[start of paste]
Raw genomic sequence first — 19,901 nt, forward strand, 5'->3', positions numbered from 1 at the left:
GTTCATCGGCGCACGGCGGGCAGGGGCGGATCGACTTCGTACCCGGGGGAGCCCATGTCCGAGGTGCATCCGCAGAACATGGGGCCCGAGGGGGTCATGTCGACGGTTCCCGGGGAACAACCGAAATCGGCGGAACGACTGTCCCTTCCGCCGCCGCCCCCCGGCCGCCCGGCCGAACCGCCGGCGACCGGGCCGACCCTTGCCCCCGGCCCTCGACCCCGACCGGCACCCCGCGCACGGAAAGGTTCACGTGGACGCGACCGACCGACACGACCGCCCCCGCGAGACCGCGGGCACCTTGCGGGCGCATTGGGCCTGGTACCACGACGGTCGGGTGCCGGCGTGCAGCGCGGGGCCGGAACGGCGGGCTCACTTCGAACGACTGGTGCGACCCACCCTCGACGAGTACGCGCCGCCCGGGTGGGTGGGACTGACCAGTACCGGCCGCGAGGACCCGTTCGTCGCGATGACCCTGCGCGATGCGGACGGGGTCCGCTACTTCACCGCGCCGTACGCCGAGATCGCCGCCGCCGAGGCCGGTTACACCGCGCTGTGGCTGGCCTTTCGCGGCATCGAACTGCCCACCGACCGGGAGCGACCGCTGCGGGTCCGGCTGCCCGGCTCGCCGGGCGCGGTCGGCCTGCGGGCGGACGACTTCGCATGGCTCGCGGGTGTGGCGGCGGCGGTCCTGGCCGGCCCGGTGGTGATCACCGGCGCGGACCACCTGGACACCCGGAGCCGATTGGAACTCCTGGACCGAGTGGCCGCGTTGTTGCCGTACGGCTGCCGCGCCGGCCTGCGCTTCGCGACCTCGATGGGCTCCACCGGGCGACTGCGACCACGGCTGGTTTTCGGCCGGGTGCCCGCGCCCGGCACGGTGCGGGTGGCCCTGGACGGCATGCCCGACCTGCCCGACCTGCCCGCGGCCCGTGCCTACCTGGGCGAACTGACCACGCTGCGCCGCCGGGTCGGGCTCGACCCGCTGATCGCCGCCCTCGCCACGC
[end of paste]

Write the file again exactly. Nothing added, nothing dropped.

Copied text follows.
Raw genomic sequence first — 19,901 nt, forward strand, 5'->3', positions numbered from 1 at the left:
GTTCATCGGCGCACGGCGGGCAGGGGCGGATCGACTTCGTACCCGGGGGAGCCCATGTCCGAGGTGCATCCGCAGAACATGGGGCCCGAGGGGGTCATGTCGACGGTTCCCGGGGAACAACCGAAATCGGCGGAACGACTGTCCCTTCCGCCGCCGCCCCCCGGCCGCCCGGCCGAACCGCCGGCGACCGGGCCGACCCTTGCCCCCGGCCCTCGACCCCGACCGGCACCCCGCGCACGGAAAGGTTCACGTGGACGCGACCGACCGACACGACCGCCCCCGCGAGACCGCGGGCACCTTGCGGGCGCATTGGGCCTGGTACCACGACGGTCGGGTGCCGGCGTGCAGCGCGGGGCCGGAACGGCGGGCTCACTTCGAACGACTGGTGCGACCCACCCTCGACGAGTACGCGCCGCCCGGGTGGGTGGGACTGACCAGTACCGGCCGCGAGGACCCGTTCGTCGCGATGACCCTGCGCGATGCGGACGGGGTCCGCTACTTCACCGCGCCGTACGCCGAGATCGCCGCCGCCGAGGCCGGTTACACCGCGCTGTGGCTGGCCTTTCGCGGCATCGAACTGCCCACCGACCGGGAGCGACCGCTGCGGGTCCGGCTGCCCGGCTCGCCGGGCGCGGTCGGCCTGCGGGCGGACGACTTCGCATGGCTCGCGGGTGTGGCGGCGGCGGTCCTGGCCGGCCCGGTGGTGATCACCGGCGCGGACCACCTGGACACCCGGAGCCGATTGGAACTCCTGGACCGAGTGGCCGCGTTGTTGCCGTACGGCTGCCGCGCCGGCCTGCGCTTCGCGACCTCGATGGGCTCCACCGGGCGACTGCGACCACGGCTGGTTTTCGGCCGGGTGCCCGCGCCCGGCACGGTGCGGGTGGCCCTGGACGGCATGCCCGACCTGCCCGACCTGCCCGCGGCCCGTGCCTACCTGGGCGAACTGACCACGCTGCGCCGCCGGGTCGGGCTCGACCCGCTGATCGCCGCCCTCGCCACGC